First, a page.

Kiwifruit battle heats up
It was an audacious, some might say outrageous, plan. Raise a quarter of a billion dollars from Chinese investors, buy up Psa-ravaged kiwifruit orchards at bargain basement prices, set up a deal with a giant Chinese food distributor, and watch the profits pour in.
The scheme was thwarted, however, when a source nicknamed "Deep Throat" warned Zespri, the industry's monopoly exporter, that all was not what it seemed.
The China deal - which involved a double Olympic gold medallist, a property developer and some Chinese businessmen - reads like a thriller but was just the latest attempt to cash in on the enormous value New Zealand kiwifruit has in offshore markets, grower groups say.
A small minority of growers want to break from Zespri because they believe they can make more money on their own. But most say that would be a disaster, that the single desk marketing model has grown the industry into a $1b success story and the industry would have collapsed under the Psa incursion without a united front.
Zespri's opponents have had plenty of ammunition recently, with the launch of a Serious Fraud Office probe into the company's customs dealings in China which led to an importer being jailed for 13 years and one of its own employees for five.
Fairfax Media revealed last week that fruit exporter John Thompson, the new president of the Act party, has taken copies of articles about the SFO probe to meetings with Ministry of Primary Industries officials in an effort to convince them that Zespri is tainted and has lost trust in China.
Thompson is lobbying for a duopoly exporting structure, with one other company - his own - having export rights. Industry sources say he and his associates would make tens of millions of dollars in commission if the proposal went ahead.
Thompson, who wants to work with Shanghai Neuhof Trade, the company at the centre of the smuggling debacle, says Zespri had "continually abused its privileged [monopoly] position" and a duopoly would give growers more choice and transparency.
Ross Bawden, the president of the Te Puke Fruitgrowers Association, says the party should stop its attacks on the single desk set-up.
He was in the forestry industry for 20 years, "and I can only dream of how better off individual forest owners would have been with a Zespri-like export structure".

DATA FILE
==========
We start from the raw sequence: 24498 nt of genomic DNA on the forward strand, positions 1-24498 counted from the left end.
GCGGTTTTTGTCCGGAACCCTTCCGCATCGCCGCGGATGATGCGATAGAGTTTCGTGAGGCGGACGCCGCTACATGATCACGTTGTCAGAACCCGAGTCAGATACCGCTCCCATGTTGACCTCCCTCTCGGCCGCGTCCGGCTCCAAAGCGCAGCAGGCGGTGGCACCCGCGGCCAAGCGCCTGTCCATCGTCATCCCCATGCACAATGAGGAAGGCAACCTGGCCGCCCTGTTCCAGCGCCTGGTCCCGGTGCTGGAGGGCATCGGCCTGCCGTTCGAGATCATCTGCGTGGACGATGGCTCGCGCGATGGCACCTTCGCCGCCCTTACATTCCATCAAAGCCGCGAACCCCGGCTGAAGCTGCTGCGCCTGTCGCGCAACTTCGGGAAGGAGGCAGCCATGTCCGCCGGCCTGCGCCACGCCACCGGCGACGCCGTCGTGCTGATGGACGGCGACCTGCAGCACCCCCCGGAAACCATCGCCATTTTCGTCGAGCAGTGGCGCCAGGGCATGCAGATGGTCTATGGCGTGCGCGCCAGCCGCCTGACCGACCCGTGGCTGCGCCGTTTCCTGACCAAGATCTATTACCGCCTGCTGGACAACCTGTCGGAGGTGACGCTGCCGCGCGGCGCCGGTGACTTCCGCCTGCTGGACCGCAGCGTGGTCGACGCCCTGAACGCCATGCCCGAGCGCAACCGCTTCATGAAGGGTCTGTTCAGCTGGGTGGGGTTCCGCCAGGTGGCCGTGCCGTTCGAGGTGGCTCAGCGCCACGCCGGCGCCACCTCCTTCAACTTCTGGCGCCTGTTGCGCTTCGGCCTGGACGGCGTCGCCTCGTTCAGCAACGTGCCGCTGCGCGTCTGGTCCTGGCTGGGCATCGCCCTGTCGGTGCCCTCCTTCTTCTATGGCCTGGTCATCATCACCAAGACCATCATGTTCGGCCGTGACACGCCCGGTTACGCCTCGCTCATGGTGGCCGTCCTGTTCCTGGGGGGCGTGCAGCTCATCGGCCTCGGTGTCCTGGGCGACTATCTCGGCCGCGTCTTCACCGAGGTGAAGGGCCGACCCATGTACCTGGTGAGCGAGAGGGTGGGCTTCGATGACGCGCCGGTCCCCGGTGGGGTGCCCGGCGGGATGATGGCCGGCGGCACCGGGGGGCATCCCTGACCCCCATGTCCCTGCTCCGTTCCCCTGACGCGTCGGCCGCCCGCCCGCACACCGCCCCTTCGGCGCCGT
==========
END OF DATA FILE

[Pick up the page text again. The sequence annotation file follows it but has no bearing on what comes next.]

Bawden wrote to Act's primary industries spokesman, Don Nicolson, recently, saying Act stood for "personal greed rather than personal freedom".
T HE CHINA export proposal is being described as a bold takeover attempt.
Documents show that the China New Zealand Kiwifruit Investment Company (CNZK) planned to raise $250m and buy 1000 hectares of green kiwifruit orchards directly from banks or from "distressed" sellers.
Zespri owns the rights to all kiwifruit cultivars except for a gold variety known as Y356, which CNZK controls. The plan was to graft Y356 cultivars, which the company claimed were the "most resilient to Psa", on to existing diseased rootstock and convert "marginal green kiwifruit orchards into high profit gold kiwifruit orchards", according to a prospectus given to Chinese investors. Y356 would be rebranded "Liquid Gold".
CNZK claimed to have negotiated a supply contract with the state-owned Chinese food distribution giant Cofco, which had supposedly ordered 138 million trays of Y356 worth $2.9 billion over the next 10 years. The group claimed its profits over the next decade would be $1.6 billion.
The directors of CNZK are Olympic gold medallist Simon Dickie, a large grower and Zespri shareholder, South Island property developer Bob Robertson, Palmerston North businessman Steven Gong and Shijun Zhang of Hamilton, who was to act as a go-between with the Chinese.
In order for the deal to proceed, CNZK would have needed a collaborative marketing agreement from Kiwifruit NZ, the industry's regulatory body, so that it could export in collaboration with Zespri.
The Star-Times understands that even before Dickie and his partners approached Zespri for a series of meetings last year, Zespri was fed information by sources, including one it called "Deep Throat", that cast doubt on the veracity of some of CNZK's claims.
The sources said one of the major beneficiaries of the deal would be a Chinese company called Shanghai Shuibei Industrial, a 33 per cent owner of CNZK, and characterised the proposal as a "Chinese takeover of the industry".
The Cofco representative who came to New Zealand to meet Zespri officials was a mid-level manager in its tomato sauce division who was using Cofco letterheads to give the impression the deal had been signed off at the highest levels, the sources said. That employee was also linked to Shanghai Shuibei.